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Electric Motors

  1. Nov 24, 2016 #1
    Hi guys,

    I recently extracted a motor from an old washing machine and came across some really interesting things when I hooked it up to a D.C. power pack.

    Firstly, I connected a lead to each brush and powered it will 12V D.C. and it span really fast. I cannot work out why because the startor is an iron core electromagnet so how can it work if the electromagnet is not connected to any power source i.e. no magnet!

    Secondly, when I hooked up another 12V D.C. across ONE of the coils of the electromagnet is went a bit slower! At 6V across the electromagnet the motor went very slow and at around 3V it went the fastest!

    Thirdly, when a powered it with 12V A.C. and no electromagnet it went slower than the 12V D.C. with no electromagnet and with A.C. and one coil of the electromagnet powered (with D.C) it juddered and didn't rotate at all.

    Could somebody please explain these observation. Particularly the first one when the electromagnet is not being powered and there is definitely no permanent magnet either!

    Thanks
     
  2. jcsd
  3. Nov 24, 2016 #2

    Merlin3189

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    I can't explain all, but maybe I can suggest some ideas.
    Residual magnetism. Due to the B/H hysteresis in magnetic materials, there is normally some residual magnetism left in an electromagnet when the current is removed.

    It will spin fast on this weak magnet because the free running speed is inversely proportional to the strength of the magnet. This is a result of the dynamo effect. The current through the rotor increases until the applied voltage is equally opposed by the voltage across the resistance of the rotor winding and the back emf caused by the dynamo effect. When free running, the motor is at its maximum speed and most of this opposing voltage is provided by the dynamo effect, with the small current causing only a small V=IR resistance voltage.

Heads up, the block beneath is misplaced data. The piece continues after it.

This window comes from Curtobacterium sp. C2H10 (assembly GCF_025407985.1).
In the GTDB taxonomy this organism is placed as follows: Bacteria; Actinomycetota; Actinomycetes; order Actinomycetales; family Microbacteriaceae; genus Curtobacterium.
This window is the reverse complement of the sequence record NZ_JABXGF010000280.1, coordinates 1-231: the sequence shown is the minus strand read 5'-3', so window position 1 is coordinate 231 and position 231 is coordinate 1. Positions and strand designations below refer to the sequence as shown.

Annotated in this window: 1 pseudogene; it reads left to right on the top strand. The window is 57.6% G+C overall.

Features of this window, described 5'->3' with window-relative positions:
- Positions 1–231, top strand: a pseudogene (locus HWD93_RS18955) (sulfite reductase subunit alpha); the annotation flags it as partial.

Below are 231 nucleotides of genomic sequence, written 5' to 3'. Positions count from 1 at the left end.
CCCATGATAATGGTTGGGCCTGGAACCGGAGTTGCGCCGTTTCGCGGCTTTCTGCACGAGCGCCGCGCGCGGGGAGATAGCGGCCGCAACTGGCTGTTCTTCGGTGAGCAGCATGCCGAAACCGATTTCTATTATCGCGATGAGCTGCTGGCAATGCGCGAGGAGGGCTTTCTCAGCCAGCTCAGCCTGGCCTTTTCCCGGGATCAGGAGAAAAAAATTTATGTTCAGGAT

The back emf or dynamo voltage is proportional to the speed, to the number of turns and to the strength of the stator flux. If you reduce the stator flux, you reduce the back emf, so more current can flow in the rotor. Since both torque and back emf are proportional to flux, you may think these would cancel out.
    But, most of the voltage across the rotor is back emf when it is free running: only a small part is voltage across the resistance. So a small reduction in back emf results in a big increase in current. Eg. say for 10V supply, 9V were back emf and 1V was V=IR. Then if back emf fell by 10%, to 8.1V, the resistive voltage could increase to 1.9V, causing a 90% increase in current.
    So a 10% reduction in flux causes a 10% drop in back emf and a 90% increase in current.
    So the new torque is reduced by 10% and increased by 90%, a net increase of 71%, causing the motor to accelerate.

    This is not completely endless, as the current (and V=IR) must end up greater, so further reductions in flux don't have quite as much effect. And the small forces resisting rotation will increase with speed (eg. air resistance.) (But it represents a real problem for series wound motors, which should not be allowed to free run.)

    This is much harder for me to explain. My first thought was obviously that when you applied current to the stator, you increased the stator flux and therefore reduced the free running speed as outlined above.
    But you then provide a range of stator voltages with a non-monotonic relationship with speed. So my second thought was that perhaps the 3V actually opposed the residual field and reduced it to an even smaller value, making it the fastest. Then 6V and 12V actually reversed the field and increased its magnitude in the opposite sense.
    But that didn't work as I needed 12V to be slower than 6V. After a bit of juggling with these, I decided that the only remaining possibility that I could see, is that with each experiment you are altering the residual flux. And you may also be reversing it if you are not consistent in which way you energise the coils. It might be possible to work out a sequence of changes to give the required flux magnitudes, but I gave up at that point!

    As for the AC powering a DC motor, I haven't worked out anything yet.
     
  4. Nov 24, 2016 #3

    Averagesupernova

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    Never heard of a washing machine with brushes in its motor.